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Zoomessence, Inc. v. International Flavors and Fragrances, Inc.

United States District Court, Third Circuit

May 23, 2013

ZOOMESSENCE, INC., Plaintiff,
v.
INTERNATIONAL FLAVORS AND FRAGRANCES, INC., Defendants.

MEMORANDUM OPINION

TONIANNE J. BONGIOVANNI, Magistrate Judge.

This matter comes before the Court upon Defendant International Flavors and Fragrances, Inc.'s ("IFF") motion to bifurcate the trial of this matter and to stay all damages-related discovery. [Docket Entry No. 112]. Plaintiff ZoomEssence, Inc. ("ZE") opposes IFF's motion. The Court has fully reviewed and considered all of the papers submitted in support of and in opposition to IFF's motion and considers same without oral argument pursuant to FED.R.CIV.P. 78. For the reasons set forth more fully below, IFF's motion is DENIED.

I. Background and Procedural History

The parties and the Court are all familiar with the facts underlying this litigation. As such, they are not restated at length herein. This is an action for misappropriation of a trade secret, breach of contract and the duty of good faith and fair dealing while engaged in that misappropriation, as well as common law unfair competition and unjust enrichment. ( See Compl. ¶¶ 56-76; Docket Entry No. 1). ZE claims that IFF's product "tru2Nature" was created by IFF after ZE shared its trade secrets and technology with it and that IFF misused ZE's proprietary information and technology to create same. ( Id . ¶¶ 54-55).

II. Arguments

A. IFF's Argument

IFF argues that it would be efficient for the Court to bifurcate the trial of this matter into two phases: liability and damages, with the Court only addressing damages if ZE succeeds on liability. In addition, IFF argues that all discovery related to damages should be stayed pending a determination on IFF's liability for the claims raised by ZE.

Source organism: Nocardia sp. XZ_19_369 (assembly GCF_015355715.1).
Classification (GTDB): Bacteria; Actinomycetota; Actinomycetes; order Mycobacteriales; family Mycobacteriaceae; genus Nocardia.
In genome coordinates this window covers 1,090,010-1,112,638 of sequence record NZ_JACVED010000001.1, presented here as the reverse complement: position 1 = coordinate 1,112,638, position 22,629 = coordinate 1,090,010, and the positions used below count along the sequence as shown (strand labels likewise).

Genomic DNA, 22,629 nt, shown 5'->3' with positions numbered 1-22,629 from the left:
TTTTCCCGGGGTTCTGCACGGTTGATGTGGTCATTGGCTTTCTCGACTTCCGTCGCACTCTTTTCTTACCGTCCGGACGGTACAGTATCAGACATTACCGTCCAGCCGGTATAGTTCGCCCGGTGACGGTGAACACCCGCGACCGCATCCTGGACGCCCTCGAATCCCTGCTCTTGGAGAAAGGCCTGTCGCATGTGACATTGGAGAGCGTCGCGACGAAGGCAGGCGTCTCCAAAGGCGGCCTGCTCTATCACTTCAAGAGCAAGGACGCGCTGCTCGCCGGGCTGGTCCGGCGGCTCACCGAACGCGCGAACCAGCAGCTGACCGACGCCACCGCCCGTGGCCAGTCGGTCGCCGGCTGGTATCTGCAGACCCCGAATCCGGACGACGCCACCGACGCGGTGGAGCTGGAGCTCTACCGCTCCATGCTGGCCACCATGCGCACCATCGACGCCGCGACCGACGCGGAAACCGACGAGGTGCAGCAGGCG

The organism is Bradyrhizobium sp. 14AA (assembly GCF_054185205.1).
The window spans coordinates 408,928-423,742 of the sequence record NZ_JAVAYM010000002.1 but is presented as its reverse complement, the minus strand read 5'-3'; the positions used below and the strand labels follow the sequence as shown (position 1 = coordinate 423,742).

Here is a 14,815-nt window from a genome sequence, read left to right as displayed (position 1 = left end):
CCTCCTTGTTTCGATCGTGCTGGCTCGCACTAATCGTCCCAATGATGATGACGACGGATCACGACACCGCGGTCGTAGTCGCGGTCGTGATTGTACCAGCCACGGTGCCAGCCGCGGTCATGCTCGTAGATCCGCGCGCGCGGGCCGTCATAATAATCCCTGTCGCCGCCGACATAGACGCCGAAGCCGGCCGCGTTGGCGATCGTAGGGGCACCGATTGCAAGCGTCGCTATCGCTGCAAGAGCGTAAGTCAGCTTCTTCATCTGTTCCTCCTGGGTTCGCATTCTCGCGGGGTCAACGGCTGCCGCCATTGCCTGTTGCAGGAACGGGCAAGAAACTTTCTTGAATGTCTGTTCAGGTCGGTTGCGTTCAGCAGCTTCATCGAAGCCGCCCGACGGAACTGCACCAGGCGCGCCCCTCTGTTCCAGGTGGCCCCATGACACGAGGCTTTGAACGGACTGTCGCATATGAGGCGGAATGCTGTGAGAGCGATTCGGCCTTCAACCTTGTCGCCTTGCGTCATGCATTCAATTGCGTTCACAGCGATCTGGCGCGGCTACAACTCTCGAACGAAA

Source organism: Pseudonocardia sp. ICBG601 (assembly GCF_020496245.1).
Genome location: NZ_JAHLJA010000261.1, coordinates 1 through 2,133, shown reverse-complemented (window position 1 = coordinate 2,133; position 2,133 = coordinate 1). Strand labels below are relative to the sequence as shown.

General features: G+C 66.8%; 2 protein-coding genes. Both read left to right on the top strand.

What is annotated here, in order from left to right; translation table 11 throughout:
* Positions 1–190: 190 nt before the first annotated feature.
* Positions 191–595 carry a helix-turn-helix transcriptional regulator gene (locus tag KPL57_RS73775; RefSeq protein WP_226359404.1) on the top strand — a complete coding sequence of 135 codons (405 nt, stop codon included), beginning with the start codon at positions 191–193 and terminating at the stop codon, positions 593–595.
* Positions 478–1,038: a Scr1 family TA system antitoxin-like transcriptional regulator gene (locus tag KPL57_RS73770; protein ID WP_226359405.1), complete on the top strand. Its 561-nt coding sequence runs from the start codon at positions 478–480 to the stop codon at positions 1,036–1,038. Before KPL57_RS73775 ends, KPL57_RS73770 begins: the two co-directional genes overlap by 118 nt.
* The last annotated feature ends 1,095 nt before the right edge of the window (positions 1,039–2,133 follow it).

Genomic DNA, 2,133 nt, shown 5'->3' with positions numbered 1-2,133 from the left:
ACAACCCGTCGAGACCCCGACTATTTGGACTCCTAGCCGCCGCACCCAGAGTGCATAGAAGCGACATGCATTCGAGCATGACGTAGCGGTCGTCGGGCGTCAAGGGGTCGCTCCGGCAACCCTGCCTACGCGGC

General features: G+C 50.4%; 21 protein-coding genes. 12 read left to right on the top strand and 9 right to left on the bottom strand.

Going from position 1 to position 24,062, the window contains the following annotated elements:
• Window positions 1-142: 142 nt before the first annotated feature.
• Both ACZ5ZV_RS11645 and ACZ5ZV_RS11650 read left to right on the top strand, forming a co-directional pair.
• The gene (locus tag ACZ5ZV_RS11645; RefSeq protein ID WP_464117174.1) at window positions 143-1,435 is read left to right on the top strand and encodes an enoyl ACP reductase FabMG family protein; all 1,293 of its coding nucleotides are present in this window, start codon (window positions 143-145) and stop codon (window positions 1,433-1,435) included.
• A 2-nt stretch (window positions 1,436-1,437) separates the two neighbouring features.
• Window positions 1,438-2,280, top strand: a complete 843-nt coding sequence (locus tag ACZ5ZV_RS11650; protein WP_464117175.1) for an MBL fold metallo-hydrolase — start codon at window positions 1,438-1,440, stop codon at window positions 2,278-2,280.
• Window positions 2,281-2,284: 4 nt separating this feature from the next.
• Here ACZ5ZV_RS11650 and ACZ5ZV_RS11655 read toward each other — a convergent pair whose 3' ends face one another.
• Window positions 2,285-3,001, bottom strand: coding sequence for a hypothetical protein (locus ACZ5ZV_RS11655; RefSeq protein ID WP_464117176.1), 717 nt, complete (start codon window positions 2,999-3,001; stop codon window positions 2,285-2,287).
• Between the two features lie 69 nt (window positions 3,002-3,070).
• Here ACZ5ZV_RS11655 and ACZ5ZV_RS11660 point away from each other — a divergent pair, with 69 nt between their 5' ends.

1. Bifurcation

IFF argues that under FED.R.CIV.P. ("Rule") 42(b), the Court has "broad discretion in separating issues and claims for trial." ( IFF's Brief in Support at 10; Docket Entry No. 112-3 (internal quotation marks and citation omitted)). IFF contends that bifurcation is appropriate where "(a) the issues to be decided are complex, and the fact finder is likely to become confused; (b) there will be little overlap in the testimony related to liability and the testimony related to damages; (c) a single trial will cause unnecessary delay; and (d) bifurcation will promote settlement." ( Id. at 10-11). IFF maintains that each factor falls in favor of bifurcating the trial of this action.

a. Complexity of Issues

IFF submits that the testimony and evidence that will be presented concerning both liability and damages "will be lengthy, complex, convoluted and confusing to the laypeople serving as jurors." ( Id. at 12). IFF argues that the testimony regarding the spray-drying process will contain evidence on:

(a) chemical processes, engineering and industry-specific manufacturing processes; (b) the knowledge in the industry of specific scientific evidence and theories that ZE claims as its own; (c) IFF's pre-existing knowledge of similar such evidence and theories; and (d) the similarities (if any) and differences between the highly-technical, science and engineering-driven processes used by ZE and IFF to create their respective flavored powders.

( Id. ) IFF places heavy emphasis on the fact that ZE failed to obtain injunctive relief against it, arguing that "ZE will undoubtedly redouble its efforts to make such a showing" and that the "scientific and technical evidence... will undoubtedly be repeated, expanded and amplified during a jury trial." ( Id. at 13) IFF argues that lay and expert testimony will be proffered on both liability and damages and that the jury will have difficulty understanding and separating these distinct issues.

IFF highlights that ZE's four causes of action seek different measures of relief, including damages, remuneration and disgorgement of profits. ( Id. at 14). IFF argues that there are subtle differences between each form of relief and that such minor distinctions may be inadvertently overlooked by the jury. IFF maintains that "[t]he only way that the jury will be able to fairly assess the amount of damages, if any, is if the specific liability findings are determined before the jury hears any damages testimony, ...


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